When I worked in the audio business, we used to jokingly describe a wide band system as working from dc to daylight. This picture of the M101 (aka, the Pinwheel Galaxy) uses images taken in the infrared, visible, ultraviolet and X-rays from four of NASA’s space-based telescopes. The wide-spectrum view shows that both young and old stars are evenly distributed along the galaxy’s spiral arms. Composite images allow astronomers to see how features in one part of the spectrum match up with those seen in other parts. It is like seeing with IR night-vision goggles, a regular camera, an ultraviolet camera, and X-ray vision, all at the same time.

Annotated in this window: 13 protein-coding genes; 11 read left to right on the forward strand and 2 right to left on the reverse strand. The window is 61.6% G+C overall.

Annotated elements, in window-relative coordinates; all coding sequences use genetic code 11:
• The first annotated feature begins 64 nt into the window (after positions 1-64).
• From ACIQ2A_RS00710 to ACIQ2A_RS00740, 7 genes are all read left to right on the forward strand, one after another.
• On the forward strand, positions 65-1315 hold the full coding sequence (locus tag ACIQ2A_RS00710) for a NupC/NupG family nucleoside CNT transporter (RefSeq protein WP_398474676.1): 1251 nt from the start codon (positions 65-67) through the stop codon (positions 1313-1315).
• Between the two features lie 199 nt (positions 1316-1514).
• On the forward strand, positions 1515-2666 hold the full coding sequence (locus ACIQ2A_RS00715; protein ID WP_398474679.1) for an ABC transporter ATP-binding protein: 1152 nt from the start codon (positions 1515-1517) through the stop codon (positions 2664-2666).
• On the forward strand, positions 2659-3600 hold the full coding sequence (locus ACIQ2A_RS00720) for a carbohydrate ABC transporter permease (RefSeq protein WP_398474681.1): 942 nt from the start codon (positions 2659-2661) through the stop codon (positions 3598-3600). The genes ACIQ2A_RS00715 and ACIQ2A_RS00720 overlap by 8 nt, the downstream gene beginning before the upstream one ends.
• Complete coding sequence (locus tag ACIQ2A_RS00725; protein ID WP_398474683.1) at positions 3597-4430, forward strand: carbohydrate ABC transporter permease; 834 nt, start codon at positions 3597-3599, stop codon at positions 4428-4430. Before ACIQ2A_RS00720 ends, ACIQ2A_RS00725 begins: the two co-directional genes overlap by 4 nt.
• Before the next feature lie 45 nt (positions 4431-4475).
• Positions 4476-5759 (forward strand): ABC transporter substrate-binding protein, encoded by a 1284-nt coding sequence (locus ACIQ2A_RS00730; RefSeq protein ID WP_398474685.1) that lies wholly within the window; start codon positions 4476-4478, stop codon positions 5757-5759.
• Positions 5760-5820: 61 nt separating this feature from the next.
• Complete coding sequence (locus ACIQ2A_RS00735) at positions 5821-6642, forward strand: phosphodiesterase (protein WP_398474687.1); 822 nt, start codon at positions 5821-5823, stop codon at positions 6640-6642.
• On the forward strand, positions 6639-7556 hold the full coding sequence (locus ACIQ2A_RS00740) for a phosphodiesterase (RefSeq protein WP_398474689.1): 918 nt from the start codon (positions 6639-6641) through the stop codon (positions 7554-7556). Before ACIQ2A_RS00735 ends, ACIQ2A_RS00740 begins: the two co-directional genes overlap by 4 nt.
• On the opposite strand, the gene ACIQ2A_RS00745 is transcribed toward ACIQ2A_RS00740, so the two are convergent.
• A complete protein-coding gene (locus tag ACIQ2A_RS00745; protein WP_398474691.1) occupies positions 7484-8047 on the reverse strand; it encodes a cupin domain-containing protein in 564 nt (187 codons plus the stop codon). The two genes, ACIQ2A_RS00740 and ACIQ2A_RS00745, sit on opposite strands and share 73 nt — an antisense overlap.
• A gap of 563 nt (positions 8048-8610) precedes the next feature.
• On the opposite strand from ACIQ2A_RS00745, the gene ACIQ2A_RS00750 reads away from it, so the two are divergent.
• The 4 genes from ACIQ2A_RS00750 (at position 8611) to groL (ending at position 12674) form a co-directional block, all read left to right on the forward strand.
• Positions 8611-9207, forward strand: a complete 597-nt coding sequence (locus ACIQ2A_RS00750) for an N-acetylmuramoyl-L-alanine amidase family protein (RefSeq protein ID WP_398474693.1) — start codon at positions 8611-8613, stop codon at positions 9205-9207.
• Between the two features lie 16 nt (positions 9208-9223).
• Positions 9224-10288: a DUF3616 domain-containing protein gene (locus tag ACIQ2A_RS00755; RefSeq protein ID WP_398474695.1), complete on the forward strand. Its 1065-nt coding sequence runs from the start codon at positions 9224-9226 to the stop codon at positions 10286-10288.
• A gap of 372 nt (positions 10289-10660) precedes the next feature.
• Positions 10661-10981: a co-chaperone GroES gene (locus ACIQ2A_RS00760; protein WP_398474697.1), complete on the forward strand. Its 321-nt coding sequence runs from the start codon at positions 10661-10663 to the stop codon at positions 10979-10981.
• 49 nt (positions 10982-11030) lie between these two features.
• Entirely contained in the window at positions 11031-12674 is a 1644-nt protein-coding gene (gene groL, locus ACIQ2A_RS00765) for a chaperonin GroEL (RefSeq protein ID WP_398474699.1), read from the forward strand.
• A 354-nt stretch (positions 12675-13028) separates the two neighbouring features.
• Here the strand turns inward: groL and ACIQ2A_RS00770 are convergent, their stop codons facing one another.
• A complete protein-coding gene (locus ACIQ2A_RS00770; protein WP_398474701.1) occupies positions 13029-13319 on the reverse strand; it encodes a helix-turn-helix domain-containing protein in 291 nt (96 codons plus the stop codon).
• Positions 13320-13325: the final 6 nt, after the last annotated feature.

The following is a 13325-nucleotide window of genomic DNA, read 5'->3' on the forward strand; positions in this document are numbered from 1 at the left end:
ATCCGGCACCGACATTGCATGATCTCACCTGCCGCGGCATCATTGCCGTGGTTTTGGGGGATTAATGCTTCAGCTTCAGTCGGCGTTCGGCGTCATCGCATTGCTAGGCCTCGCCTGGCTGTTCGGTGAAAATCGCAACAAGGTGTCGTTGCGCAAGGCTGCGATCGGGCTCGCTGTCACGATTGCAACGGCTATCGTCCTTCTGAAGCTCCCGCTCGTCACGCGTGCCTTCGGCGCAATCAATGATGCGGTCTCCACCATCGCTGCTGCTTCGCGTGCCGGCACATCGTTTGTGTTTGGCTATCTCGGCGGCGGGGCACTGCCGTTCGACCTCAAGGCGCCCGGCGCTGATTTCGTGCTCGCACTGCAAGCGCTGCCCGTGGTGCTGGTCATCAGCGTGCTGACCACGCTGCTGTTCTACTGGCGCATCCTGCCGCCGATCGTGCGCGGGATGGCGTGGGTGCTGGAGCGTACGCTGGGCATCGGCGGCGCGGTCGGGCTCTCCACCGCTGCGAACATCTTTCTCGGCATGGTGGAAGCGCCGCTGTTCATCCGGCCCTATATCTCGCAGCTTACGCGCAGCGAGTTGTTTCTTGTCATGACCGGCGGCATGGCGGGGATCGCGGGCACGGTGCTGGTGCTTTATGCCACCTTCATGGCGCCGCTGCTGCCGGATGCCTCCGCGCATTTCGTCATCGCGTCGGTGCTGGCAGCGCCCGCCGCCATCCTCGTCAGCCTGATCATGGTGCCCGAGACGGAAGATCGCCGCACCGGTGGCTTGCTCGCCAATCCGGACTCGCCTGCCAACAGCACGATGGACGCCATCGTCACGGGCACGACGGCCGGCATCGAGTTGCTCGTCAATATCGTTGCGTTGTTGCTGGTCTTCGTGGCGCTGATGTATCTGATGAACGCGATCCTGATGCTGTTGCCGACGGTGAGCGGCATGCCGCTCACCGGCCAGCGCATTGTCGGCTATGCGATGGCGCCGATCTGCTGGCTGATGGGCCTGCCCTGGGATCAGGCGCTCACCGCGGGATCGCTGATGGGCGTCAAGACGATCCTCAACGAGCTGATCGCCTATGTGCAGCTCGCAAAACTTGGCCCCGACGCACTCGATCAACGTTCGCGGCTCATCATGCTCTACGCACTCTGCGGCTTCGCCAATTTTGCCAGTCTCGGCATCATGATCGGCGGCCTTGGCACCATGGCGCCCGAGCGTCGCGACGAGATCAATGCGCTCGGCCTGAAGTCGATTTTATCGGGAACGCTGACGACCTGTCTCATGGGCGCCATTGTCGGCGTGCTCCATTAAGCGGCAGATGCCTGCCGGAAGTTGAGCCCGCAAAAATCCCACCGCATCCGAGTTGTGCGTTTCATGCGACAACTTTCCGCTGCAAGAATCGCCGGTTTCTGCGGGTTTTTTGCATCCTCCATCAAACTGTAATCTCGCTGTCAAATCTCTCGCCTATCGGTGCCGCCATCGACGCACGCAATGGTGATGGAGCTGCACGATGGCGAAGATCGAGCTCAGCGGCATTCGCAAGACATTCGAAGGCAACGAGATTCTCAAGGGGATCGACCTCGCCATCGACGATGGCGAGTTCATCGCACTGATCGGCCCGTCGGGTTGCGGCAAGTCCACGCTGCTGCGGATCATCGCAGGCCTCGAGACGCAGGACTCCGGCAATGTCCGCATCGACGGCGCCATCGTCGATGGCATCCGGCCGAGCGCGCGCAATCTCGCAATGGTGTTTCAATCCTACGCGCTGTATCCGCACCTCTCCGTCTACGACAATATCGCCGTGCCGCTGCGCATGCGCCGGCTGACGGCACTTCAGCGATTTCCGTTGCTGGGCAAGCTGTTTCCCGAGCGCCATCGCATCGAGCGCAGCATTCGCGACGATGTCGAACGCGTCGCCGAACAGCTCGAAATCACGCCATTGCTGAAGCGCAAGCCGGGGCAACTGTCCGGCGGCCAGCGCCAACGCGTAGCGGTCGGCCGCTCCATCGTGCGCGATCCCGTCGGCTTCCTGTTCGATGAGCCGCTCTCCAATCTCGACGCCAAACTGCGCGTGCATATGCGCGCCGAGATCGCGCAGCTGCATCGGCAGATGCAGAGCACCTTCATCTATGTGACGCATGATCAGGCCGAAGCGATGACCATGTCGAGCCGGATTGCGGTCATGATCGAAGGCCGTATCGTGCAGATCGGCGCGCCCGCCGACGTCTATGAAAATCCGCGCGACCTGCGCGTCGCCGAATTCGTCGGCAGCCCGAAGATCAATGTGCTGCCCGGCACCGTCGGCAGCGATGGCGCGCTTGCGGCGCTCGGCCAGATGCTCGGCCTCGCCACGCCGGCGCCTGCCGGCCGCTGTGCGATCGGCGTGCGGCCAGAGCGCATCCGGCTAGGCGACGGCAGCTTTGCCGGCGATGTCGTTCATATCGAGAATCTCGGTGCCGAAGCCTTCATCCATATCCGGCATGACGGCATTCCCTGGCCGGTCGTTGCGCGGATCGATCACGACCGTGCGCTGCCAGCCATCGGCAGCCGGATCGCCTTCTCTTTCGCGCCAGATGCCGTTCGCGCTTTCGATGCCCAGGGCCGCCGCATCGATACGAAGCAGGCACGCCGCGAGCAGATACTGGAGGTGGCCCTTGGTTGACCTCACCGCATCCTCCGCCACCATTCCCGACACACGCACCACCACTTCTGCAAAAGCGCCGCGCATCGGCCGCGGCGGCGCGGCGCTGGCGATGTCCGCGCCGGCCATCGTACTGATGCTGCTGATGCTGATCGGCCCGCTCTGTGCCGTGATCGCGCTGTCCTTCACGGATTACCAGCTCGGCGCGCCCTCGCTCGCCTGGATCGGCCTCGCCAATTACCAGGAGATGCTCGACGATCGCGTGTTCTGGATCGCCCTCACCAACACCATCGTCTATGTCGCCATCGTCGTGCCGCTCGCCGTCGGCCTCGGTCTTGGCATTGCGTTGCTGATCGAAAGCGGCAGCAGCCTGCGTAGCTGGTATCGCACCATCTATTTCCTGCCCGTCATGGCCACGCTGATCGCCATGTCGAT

The Pinwheel Galaxy is in the constellation of the Big Dipper. It is about 70 percent larger than our own Milky Way Galaxy and about 21 million light years from Earth.
Image Credit: NASA